Making merry brilliantly. The verb ευπραινομαιeuphrainomai we have already had in Luke 12:19; Luke 15:23, Luke 15:25, Luke 15:32. ΛαμπρωςLamprōs is an old adverb from λαμπροςlampros brilliant, shining, splendid, magnificent. It occurs here only in the N.T. This parable apparently was meant for the Pharisees (Luke 16:14) who were lovers of money. It shows the wrong use of money and opportunity.

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    The Robertson's Word Pictures of the New Testament. Copyright © Broadman Press 1932,33, Renewal 1960. All rights reserved. Used by permission of Broadman Press (Southern Baptist Sunday School Board)
    Bibliographical Information
    Robertson, A.T. "Commentary on Luke 16:19". "Robertson's Word Pictures of the New Testament". https://www.studylight.org/commentaries/rwp/luke-16.html. Broadman Press 1932,33. Renewal 1960.

    Vincent's Word Studies

    Was clothed

    Imperfect, and frequentative; denoting his habitual attire.

    Purple ( πορφύραν )

    Originally the purple fish from which the color was obtained, and thence applied to the color itself. Several kinds of these were found in the Mediterranean. The color was contained in a vein about the neck. Under the term purple the ancients included three distinct colors: 1. A deep violet, with a black or dusky tinge; the color meant by Homer in describing an ocean wave: “As when the great sea grows purple with dumb swell” (“Iliad,” xiv., 16). 2. Deep scarlet or crimson - the Tyrian purple. 3. The deep blue of the Mediterranean. The dye was permanent. Alexander is said by Plutarch to have found in the royal palace at Susa garments which preserved their freshness of color though they had been laid up for nearly two hundred years; and Mr. St. John (“Manners and Customs of Ancient Greece”) relates that a small pot of the dye was discovered at Pompeii which had preserved the tone and richness attributed to the Tyrian purple. This fixedness of color is alluded to in Isaiah 1:18 - though your sins were as scarlet, the term being rendered in the Septuagint φοινικοῦν , which, with its kindred words, denoted darker shades of red. A full and interesting description of the purple may be found in J. A. St. John's “Manners and Customs of Ancient Greece,” iii., 224: sq.

    Fine linen ( βύσσον )

    ByssusA yellowish flax, and the linen made from it. Herodotus says it was used for enveloping mummies (ii., 86), a statement confirmed by microscopic examinations. He also speaks of it as a bandage for a wound (vii., 181). It is the word used by the Septuagint for linen (Luke 15:23, Luke 15:24, Luke 15:29, Luke 15:32. Wyc., he ate, each day, shiningly.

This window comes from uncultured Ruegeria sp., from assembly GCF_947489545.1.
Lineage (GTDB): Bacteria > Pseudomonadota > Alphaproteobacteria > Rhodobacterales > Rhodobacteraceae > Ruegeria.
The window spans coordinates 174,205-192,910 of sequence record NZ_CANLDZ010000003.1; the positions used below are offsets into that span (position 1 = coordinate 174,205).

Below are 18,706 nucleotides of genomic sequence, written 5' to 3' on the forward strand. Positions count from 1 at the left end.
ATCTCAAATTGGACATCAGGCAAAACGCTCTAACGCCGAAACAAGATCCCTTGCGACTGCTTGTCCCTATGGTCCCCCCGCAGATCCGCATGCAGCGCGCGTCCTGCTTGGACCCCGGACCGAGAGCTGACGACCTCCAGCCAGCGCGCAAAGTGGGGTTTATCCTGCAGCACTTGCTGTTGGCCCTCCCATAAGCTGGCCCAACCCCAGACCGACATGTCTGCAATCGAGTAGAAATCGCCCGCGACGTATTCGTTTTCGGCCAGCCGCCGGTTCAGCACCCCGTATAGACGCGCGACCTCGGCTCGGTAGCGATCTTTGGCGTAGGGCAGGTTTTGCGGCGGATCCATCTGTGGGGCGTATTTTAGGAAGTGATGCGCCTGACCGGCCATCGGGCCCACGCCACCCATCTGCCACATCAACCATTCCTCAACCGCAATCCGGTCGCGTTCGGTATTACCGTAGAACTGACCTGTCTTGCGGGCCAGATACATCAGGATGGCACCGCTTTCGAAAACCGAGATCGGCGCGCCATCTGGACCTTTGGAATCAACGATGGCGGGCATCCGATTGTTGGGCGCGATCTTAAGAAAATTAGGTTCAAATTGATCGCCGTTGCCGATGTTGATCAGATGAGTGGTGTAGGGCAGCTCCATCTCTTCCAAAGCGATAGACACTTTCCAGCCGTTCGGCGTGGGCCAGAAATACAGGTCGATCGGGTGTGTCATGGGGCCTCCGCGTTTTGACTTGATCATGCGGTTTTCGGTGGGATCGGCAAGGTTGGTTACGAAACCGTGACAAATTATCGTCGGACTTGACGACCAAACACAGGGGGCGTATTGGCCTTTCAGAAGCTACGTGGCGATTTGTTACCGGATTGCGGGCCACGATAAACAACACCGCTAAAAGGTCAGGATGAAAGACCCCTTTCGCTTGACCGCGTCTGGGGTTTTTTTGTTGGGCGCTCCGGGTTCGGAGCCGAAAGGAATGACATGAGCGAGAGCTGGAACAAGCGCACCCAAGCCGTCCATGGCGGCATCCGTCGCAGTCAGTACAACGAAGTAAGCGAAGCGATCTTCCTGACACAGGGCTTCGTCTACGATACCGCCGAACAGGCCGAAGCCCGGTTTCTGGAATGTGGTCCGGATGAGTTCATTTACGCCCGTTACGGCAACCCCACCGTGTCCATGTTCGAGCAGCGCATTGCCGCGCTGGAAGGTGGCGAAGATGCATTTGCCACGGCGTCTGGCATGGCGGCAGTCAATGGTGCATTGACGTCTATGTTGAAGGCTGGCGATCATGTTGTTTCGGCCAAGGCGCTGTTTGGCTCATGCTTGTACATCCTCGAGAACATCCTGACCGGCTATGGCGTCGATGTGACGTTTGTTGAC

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    Bibliographical Information
    Vincent, Marvin R. DD. "Commentary on Luke 16:19". "Vincent's Word Studies in the New Testament". https://www.studylight.org/commentaries/vnt/luke-16.html. Charles Schribner's Sons. New York, USA. 1887.

    Wesley's Explanatory Notes

    There was a certain rich man, which was clothed in purple and fine linen, and fared sumptuously every day:

    There was a certain rich man — Very probably a Pharisee, and one that justified himself before men; a very honest, as well as honourable gentleman: though it was not proper to mention his name on this occasion: who was clothed in purple and fine linen - and doubtless esteemed on this account, (perhaps not only by those who sold it, but by most that knew him,) as encouraging trade, and acting according to his quality: And feasted splendidly every day - And consequently was esteemed yet more, for his generosity and hospitality in keeping so good a table.

    Copyright Statement
    These files are public domain and are a derivative of an electronic edition that is available on the Christian Classics Ethereal Library Website.
    Bibliographical Information
    Wesley, John. "Commentary on Luke 16:19". "John Wesley's Explanatory Notes on the Whole Bible". https://www.studylight.org/commentaries/wen/luke-16.html. 1765.

    The Fourfold Gospel

    Now1 there was a certain rich man2, and he was clothed in purple3 and fine linen4, faring sumptuously every day5:
      SECOND GREAT GROUP OF PARABLES. (Probably in Perea.) F. PARABLE OF THE RICH MAN AND LAZARUS. Luke 16:19-31

    1. Now. The parable we are about to study is a direct advance upon the thoughts in the previous section. We may say generally that if the parable of the unjust steward teaches how riches are to be used, this parable sets forth the terrible consequences of a failure to so use them. Each point of the previous discourse is covered in detail, as will be shown by the references in the discussion of the parable.

    2. There was a certain rich man. For convenience's sake, this rich man has been commonly called Dives, which is simply Latin for "rich man", and is therefore not truly a name, for it is not fitting to name him whom the Lord left nameless.

    3. And he was clothed in purple. Along the coast of Tyre there was found a rare shell-fish (Murex purpurarius) from which a costly purple dye was obtained, each little animal yielding about one drop of it. Woolen garments dyed with it were worn by kings and nobles, and idol images were sometimes arrayed in them. This purple robe formed the outer, and the linen the inner garment.

    4. And fine linen. The "byssus", or fine linen of Egypt, was produced from flax, which grew on the banks of the Nile. It was dazzlingly white, and worth twice its weight in gold (Genesis 41:42; Exodus 26:31-33; Exodus 28:5 1 Chronicles 15:27; Ezekiel 27:7).

    5. Faring sumptuously every day. The mention of these garments and a continual banqueting indicates a life of extreme luxury.

    Copyright Statement
    These files are public domain and are a derivative of an electronic edition that is available on the Christian Classics Ethereal Library Website. These files were made available by Mr. Ernie Stefanik. First published online in 1996 at The Restoration Movement Pages.